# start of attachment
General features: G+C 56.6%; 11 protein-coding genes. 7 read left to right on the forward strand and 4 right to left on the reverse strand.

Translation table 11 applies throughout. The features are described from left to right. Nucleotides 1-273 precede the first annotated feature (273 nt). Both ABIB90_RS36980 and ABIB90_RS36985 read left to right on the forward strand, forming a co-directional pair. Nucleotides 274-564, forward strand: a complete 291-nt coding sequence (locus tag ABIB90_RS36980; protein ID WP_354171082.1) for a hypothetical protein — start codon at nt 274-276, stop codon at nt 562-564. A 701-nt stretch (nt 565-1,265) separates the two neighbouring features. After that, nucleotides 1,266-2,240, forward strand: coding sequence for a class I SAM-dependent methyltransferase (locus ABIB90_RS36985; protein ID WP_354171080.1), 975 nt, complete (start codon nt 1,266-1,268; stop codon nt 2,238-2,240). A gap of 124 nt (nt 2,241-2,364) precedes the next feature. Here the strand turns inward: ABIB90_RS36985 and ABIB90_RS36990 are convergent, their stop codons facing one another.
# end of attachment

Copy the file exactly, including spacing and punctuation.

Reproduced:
General features: G+C 56.6%; 11 protein-coding genes. 7 read left to right on the forward strand and 4 right to left on the reverse strand.

Translation table 11 applies throughout. The features are described from left to right. Nucleotides 1-273 precede the first annotated feature (273 nt). Both ABIB90_RS36980 and ABIB90_RS36985 read left to right on the forward strand, forming a co-directional pair. Nucleotides 274-564, forward strand: a complete 291-nt coding sequence (locus tag ABIB90_RS36980; protein ID WP_354171082.1) for a hypothetical protein — start codon at nt 274-276, stop codon at nt 562-564. A 701-nt stretch (nt 565-1,265) separates the two neighbouring features. After that, nucleotides 1,266-2,240, forward strand: coding sequence for a class I SAM-dependent methyltransferase (locus ABIB90_RS36985; protein ID WP_354171080.1), 975 nt, complete (start codon nt 1,266-1,268; stop codon nt 2,238-2,240). A gap of 124 nt (nt 2,241-2,364) precedes the next feature. Here the strand turns inward: ABIB90_RS36985 and ABIB90_RS36990 are convergent, their stop codons facing one another.